By Keith Idec
Anthony Joshua extended his knockout streak Saturday night, but it wasn’t the most convincing stoppage of the British superstar’s career.
Referee Phil Edwards stepped in to halt Joshua’s fight against Carlos Takam at 1:34 of the 10th round, which drew some boos from even a pro-Joshua, sellout crowd of approximately 78,000 at Principality Stadium in Cardiff, Wales. Takam had cuts around both eyes and had been blasted by a Joshua right hand to his jaw just before Edwards ended their bout, but Takam wasn’t at all pleased about the suspect stoppage.
Nevertheless, Joshua defended his IBF, IBO and WBA heavyweight titles and kept his perfect knockout record intact (20-0, 20 KOs).
The 6-feet-1½, 235½-pound Takam didn’t win many rounds, but displayed toughness and never stopped trying to win their fight. The 6-feet-6, 254-pound Joshua, 28, was listed as a 50-1 favorite by numerous Internet sports books before Saturday’s fight.
“As you can see, it was a good fight up until the ref stopped it,” Joshua told Sky Sports in the ring following the fight. “So up until then, I have the utmost respect for Takam for putting on a good show. As I said, I have no interest with what’s going on with the officials. That’s not my job. My job is to worry about my opponent.
“I was watching him, I was trying to break him down round-by-round and unfortunately the ref stopped before I – but I think people wanna see Takam unconscious, on the floor. Am I right? Am I right? OK. So now I understand. And that’s what I was trying to get to – 10 rounds, 11 rounds, 12 rounds, we was getting there. But as I said, I didn’t have control over the ref’s decision. So we get the win, and now we’re on to a positive 2018.”
Cameroon’s Takam (35-4-1, 27 KOs) lost by knockout for just the second time in his 12-year pro career. Prior to Saturday night, only former WBA champion Alexander Povetkin (32-1, 23 KOs) had knocked out Takam, who lost that October 2014 fight in the 10th round in Moscow.
The 36-year-old contender took the fight against Joshua on just 12 days’ notice. Joshua was supposed to make a mandatory defense of his IBF championship against Bulgaria’s Kubrat Pulev (25-1, 13 KOs), but Pulev pulled out of the bout October 16 due to a shoulder injury.
Before the strange stoppage, Takam hit Joshua with a flush right hand about 45 seconds into the seventh round, perhaps the best three minutes to that point in the fight for Takam. Joshua landed two right hands around the one-minute mark of the sixth round that affected Takam.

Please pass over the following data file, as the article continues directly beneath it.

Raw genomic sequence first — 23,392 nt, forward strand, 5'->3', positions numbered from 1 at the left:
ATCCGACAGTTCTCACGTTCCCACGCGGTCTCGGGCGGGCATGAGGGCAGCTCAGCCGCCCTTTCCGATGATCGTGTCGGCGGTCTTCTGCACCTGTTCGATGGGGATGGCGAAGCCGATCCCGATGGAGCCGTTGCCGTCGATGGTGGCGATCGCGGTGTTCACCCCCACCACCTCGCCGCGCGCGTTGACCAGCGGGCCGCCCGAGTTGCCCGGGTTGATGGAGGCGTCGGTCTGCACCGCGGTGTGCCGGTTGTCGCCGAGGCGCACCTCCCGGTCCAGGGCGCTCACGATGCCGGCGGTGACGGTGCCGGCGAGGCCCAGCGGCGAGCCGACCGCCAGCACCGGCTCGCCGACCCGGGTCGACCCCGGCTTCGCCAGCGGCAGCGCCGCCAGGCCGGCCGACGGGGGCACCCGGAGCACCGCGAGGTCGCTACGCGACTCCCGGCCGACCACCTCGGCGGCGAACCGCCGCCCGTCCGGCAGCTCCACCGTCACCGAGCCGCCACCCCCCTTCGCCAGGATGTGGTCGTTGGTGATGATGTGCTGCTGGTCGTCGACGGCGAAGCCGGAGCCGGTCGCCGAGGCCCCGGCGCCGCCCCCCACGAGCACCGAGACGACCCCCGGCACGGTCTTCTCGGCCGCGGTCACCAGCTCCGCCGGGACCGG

Takam wiped blood away from a cut around his right eye throughout the fifth round, but was aggressive and tried to hurt Joshua with right hands. An unfazed Joshua threw plenty of power shots of his own in the fifth, but most missed Takam.
Joshua landed a counter right uppercut just after the midway point of the fourth round and followed it up with a straight fight hand that knocked Takam backward. That uppercut caused a cut around Takam’s right eye.
Later in the fourth, Joshua drilled Takam with a short left hook that made a stumbling Takam use his left glove to avoid going down. That counted as the third knockdown of Takam’s career.
Takam connected with a left hook right before the one-minute mark of the third round.
An accidental clash of heads about 40 seconds into the second round caused blood to flow from Joshua’s nose. Seeing his own blood seemed to energize Joshua, who landed a left hook that knocked Takam off balance just before the halfway point of the round.
Joshua said following the fight that he thinks his nose is broken, but that it didn’t impact his performance too much.
“It feels it [like a broken nose],” Joshua said. “But you know what? He’s like Holyfield, coming under, popping up. But this is championship fighting. Image it broke, I couldn’t breathe and he started catching up in the later rounds? It would’ve been a massive disaster. So I had to keep my cool. And as I said, I’ve got a few months to heal it up. I’ll go and see some good doctors to crack it back in place, and then we’ll continue in training.”
Keith Idec is a senior writer/columnist for BoxingScene.com. He can be reached on Twitter @Idecboxing.